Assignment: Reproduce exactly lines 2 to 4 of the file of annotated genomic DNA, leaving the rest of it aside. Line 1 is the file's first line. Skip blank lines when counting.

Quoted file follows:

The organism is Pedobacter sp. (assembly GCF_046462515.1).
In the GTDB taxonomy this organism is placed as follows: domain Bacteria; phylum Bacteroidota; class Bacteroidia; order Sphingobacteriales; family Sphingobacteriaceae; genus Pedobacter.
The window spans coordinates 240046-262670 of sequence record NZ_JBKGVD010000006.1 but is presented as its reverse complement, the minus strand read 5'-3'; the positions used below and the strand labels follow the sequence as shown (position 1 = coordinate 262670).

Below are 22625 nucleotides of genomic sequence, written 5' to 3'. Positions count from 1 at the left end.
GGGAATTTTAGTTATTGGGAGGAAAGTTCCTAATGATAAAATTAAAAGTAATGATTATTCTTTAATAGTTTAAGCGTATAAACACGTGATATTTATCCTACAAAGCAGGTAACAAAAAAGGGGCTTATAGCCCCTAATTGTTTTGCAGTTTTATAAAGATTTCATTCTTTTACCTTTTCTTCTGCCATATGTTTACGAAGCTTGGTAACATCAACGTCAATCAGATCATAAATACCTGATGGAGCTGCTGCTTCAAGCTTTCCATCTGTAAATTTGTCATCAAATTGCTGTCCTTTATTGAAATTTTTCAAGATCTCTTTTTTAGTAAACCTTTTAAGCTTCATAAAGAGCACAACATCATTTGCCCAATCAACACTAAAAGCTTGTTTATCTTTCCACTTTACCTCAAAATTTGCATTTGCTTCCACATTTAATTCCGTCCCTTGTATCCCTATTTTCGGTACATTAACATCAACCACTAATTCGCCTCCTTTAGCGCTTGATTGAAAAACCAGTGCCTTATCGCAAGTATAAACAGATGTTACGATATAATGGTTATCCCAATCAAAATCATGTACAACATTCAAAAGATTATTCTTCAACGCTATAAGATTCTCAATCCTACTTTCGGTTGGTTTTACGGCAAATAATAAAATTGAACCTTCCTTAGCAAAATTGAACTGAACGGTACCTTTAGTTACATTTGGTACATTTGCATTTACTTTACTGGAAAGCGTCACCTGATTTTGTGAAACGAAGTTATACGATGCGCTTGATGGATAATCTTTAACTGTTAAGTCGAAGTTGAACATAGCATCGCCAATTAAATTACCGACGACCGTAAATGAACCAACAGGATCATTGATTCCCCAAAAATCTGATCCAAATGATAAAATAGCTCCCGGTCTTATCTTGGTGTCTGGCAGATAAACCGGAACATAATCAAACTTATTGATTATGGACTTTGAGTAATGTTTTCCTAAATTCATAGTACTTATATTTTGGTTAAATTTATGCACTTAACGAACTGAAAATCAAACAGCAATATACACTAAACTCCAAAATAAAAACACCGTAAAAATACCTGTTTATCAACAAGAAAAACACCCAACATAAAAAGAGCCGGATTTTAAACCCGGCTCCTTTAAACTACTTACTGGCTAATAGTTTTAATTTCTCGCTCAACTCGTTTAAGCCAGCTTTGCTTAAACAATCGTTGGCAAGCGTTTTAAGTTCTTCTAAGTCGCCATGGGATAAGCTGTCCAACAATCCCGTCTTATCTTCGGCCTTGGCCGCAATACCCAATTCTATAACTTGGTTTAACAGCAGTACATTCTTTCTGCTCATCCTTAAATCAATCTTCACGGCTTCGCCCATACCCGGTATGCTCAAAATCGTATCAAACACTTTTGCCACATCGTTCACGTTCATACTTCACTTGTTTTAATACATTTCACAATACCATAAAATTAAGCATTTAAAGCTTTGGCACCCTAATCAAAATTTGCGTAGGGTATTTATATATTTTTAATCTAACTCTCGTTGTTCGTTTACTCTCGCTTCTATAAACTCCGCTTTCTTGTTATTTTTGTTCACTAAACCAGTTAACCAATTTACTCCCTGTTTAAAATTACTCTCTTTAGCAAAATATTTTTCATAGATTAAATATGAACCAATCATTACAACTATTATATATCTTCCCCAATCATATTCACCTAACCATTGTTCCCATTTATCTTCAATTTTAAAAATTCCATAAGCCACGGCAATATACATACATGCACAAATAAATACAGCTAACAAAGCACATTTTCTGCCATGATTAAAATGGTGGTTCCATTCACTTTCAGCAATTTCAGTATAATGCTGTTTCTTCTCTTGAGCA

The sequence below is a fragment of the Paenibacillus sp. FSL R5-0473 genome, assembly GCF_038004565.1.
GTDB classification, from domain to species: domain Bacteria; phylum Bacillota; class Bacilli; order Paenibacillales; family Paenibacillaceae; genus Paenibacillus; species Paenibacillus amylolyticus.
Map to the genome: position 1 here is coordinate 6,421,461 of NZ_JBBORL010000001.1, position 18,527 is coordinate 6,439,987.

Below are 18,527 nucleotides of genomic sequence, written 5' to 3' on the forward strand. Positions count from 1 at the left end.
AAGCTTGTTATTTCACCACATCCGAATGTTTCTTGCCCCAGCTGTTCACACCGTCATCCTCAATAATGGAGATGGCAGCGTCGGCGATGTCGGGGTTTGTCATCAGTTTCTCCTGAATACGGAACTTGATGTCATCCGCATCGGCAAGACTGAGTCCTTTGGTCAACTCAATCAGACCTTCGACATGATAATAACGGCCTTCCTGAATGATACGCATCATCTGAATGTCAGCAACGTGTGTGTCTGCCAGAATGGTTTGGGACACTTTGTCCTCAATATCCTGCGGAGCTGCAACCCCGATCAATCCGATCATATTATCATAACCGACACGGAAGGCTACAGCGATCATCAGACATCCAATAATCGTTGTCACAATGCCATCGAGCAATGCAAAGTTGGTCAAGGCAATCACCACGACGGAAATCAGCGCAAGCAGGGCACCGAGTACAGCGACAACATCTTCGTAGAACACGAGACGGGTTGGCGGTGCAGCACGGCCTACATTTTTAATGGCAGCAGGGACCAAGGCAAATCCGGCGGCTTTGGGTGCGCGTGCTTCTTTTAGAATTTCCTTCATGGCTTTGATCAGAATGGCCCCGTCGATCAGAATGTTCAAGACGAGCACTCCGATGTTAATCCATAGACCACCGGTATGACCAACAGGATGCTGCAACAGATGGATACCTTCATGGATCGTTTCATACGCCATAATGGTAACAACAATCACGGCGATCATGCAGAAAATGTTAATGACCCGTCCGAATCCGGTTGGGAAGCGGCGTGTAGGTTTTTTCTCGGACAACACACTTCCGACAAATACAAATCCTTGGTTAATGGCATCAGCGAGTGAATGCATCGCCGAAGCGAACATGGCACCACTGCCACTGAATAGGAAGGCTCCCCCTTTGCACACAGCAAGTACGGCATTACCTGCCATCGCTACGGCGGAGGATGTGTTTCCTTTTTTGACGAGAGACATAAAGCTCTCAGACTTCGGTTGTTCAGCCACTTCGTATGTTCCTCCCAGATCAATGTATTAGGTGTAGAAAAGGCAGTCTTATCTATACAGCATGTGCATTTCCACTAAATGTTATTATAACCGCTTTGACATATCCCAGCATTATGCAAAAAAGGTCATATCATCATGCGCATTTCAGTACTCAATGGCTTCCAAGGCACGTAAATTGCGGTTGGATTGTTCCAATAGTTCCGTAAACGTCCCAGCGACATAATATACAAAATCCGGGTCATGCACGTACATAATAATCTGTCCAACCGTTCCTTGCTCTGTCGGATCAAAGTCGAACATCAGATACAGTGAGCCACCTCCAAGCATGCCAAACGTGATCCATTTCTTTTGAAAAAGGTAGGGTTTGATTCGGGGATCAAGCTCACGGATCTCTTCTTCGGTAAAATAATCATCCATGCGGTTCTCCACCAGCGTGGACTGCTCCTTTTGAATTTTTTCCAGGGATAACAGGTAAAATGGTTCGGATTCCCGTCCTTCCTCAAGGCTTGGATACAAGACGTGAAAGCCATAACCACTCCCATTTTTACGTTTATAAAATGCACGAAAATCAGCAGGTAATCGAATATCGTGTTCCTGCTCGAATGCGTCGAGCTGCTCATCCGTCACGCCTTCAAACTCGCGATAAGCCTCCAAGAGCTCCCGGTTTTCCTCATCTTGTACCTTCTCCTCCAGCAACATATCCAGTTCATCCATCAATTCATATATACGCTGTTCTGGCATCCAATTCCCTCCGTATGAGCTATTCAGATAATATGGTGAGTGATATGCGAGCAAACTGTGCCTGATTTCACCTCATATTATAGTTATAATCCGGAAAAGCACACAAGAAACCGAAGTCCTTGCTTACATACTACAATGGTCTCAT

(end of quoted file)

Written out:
In the GTDB taxonomy this organism is placed as follows: domain Bacteria; phylum Bacteroidota; class Bacteroidia; order Sphingobacteriales; family Sphingobacteriaceae; genus Pedobacter.
The window spans coordinates 240046-262670 of sequence record NZ_JBKGVD010000006.1 but is presented as its reverse complement, the minus strand read 5'-3'; the positions used below and the strand labels follow the sequence as shown (position 1 = coordinate 262670).

Below are 22625 nucleotides of genomic sequence, written 5' to 3'. Positions count from 1 at the left end.